Managing Treasury Management service risk is as important as managing credits. There are several TM services that carry credit risk similar as if they were loan facilities to business customers, as well as other risks. Therefore, it is necessary to conduct service risk assessments and also ensure the businesses using these services are credit worthy.
So where do you begin? How do you identify those services and ensure they are used in a safe and sound manner? You ask similar questions as when you lend money to a business customer: Will the institution get paid back once the money is gone? Does this business have the capacity to support the debt in case the transaction is done and there are no funds to back it up? Let’s examine these services closer:
This product is probably the highest risk-rated service at your institution. If your employees don’t follow the appropriate policies, processes, and procedures, once you click “submit,” the money is gone. Therefore, it is imperative that your procedures are followed exactly as written to ensure the institution is not liable if the wire is fraudulent. Additionally, the platform used to initiate and approve wire transfers must have multifactor authentication capabilities and authority levels—both at the customer’s site as well as internally for employees to approve based on their own limits. There is Operational, Technology, Compliance/Regulatory, and Credit Risk when extending wire transfer capabilities to business customers.
Automated Clearing House (ACH)
Direct Deposit of Payroll is probably the most common service institutions offer to business customers. However, businesses are increasingly utilizing ACH to pay their bills because of the additional cash flow control and because it’s significantly cheaper than checks or wires. Businesses select the specific date for the batch of payments to clear their account. From the risk perspective, once the batch leaves, the institution can only retrieve the funds within a specified timeframe and following specific ACH rules. If the business account does not have collected funds, the institution is out the money. Therefore, ACH services are similar to an open Line of Credit and thus bankers must approve this TM service as a credit facility. As with wires, there is Operational, Technology, Compliance/Regulatory, and Credit Risk for ACH services offered to businesses.
Remote Deposit Capture (RDC)
The RDC carries the same risks as the other two services, but it works differently. The primary risk with RDC comes from customers potentially depositing the same physical check more than once, and in more than one institution.
Current scanners have technology to identify payee, routing number, account number, check number, amounts, and even the handwritten amounts. However, there is still a possibility of a fraudulent check deposited at different financial institutions within a certain period of time where it is undetected (at least for a few hours before posting to the accounts). Therefore, institutions must implement policies establishing daily and aggregate limits for checks deposited via RDC. The systems can automatically approve any amount, but the institution must approve each business customer up to a certain limit and treat each deposit as an extension of credit.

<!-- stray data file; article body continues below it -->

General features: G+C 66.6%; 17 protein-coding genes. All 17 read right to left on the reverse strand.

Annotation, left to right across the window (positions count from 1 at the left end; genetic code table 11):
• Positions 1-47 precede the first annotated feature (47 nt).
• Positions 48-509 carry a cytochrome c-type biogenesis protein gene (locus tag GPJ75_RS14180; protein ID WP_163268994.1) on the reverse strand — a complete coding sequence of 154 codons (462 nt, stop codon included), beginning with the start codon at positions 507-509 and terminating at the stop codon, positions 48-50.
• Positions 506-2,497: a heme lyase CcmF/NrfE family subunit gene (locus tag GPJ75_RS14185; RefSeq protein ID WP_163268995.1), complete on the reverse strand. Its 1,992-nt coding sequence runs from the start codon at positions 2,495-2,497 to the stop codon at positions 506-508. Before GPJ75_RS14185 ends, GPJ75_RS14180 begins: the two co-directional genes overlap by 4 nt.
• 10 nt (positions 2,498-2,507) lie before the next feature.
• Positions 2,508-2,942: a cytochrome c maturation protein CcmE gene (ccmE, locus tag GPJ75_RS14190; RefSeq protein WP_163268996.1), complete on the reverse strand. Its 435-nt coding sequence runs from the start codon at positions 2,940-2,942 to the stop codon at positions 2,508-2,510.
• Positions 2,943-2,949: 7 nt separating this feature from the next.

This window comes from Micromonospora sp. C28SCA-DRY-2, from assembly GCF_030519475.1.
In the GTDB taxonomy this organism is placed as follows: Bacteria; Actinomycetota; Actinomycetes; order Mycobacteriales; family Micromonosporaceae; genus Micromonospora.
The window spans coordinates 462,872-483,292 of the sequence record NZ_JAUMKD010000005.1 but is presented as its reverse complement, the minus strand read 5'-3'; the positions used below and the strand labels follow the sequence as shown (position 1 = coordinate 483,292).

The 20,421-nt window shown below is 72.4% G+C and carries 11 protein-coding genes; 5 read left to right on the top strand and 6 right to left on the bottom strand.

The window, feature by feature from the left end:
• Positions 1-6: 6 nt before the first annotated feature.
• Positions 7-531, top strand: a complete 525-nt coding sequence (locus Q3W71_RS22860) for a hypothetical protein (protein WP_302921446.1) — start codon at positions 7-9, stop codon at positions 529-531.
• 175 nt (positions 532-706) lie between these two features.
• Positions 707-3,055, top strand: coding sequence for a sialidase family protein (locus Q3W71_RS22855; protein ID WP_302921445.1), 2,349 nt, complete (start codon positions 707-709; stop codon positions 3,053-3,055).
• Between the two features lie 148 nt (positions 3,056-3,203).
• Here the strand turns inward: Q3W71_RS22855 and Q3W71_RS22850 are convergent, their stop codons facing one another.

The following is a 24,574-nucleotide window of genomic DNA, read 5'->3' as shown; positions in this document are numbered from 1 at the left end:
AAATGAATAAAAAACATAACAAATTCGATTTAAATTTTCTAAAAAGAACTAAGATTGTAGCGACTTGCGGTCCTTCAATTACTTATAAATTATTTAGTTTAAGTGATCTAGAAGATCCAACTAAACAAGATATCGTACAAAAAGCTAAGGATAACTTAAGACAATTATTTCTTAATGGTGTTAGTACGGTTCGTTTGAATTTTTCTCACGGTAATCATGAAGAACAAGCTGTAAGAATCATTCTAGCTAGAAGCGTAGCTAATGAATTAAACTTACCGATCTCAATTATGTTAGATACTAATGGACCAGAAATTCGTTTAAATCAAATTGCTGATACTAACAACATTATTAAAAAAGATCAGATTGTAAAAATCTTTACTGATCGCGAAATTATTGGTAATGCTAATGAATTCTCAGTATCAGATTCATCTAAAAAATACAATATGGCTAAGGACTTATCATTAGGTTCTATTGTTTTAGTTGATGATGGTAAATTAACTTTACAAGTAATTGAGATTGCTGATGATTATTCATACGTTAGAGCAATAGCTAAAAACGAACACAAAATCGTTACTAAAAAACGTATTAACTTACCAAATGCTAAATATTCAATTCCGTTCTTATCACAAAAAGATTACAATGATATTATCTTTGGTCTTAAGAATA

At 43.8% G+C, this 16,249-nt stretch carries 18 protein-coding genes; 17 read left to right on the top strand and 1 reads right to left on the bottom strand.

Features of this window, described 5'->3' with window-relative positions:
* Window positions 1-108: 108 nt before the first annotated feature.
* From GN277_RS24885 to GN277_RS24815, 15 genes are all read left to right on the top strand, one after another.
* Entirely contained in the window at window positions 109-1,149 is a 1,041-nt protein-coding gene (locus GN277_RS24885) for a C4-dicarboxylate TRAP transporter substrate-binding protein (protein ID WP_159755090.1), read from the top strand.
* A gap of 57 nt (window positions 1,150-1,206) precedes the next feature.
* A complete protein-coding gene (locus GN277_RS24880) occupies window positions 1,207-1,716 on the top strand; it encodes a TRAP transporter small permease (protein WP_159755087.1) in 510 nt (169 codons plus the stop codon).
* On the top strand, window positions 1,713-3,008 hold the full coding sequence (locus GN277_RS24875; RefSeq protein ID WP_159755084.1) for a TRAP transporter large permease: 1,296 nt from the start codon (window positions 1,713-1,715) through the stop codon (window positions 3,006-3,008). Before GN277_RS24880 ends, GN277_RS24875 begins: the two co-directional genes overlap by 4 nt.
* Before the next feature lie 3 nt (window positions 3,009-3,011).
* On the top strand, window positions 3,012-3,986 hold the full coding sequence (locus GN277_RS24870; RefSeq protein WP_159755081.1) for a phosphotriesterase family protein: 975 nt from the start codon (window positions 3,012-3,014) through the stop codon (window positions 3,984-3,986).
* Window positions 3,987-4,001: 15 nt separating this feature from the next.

Unfortunately, many institutions review all checks deposited via RDC for all customers manually after a certain amount determined by the institution’s policy making this service costly and inefficient. In addition, most institutions grant immediate access to the funds deposited via RDC. For these two main reasons, businesses that utilize this product must obtain credit approval before they use it. Most institutions provide the credit approval at the time of making a loan to the business customer. For depository-only clients, the institution provides credit approval even if the customer does not have a loan.
Consumers and very small businesses use the Mobile Deposit service with few exceptions. Mobile Deposit carries the same risks as RDC. The key determining factor as to which service a business should use, RDC or Mobile Deposit, is volume. Only businesses should use the RDC service. All consumers can use Mobile Deposit. However, the daily limits for consumers is typically lower than for businesses.
Managing treasury management service risk is as important as managing credits and is part of the overall enterprise risk management program of your institution. The purpose of this blog is to explain the various risk categories that each of these important treasury management products brings to the institution. Conduct service risk assessments on these services and ensure your institution is mitigating all the risks. In the end, all other risk categories affect your reputational risk.
Businesses expect community banks and now credit unions to offer these services. Otherwise, you are not competitive. Institutions price loans based on risk. The question I leave you with is this: Do you charge for these services especially now that you understand the additional risks your institution takes by offering them?
As always, we are here to help.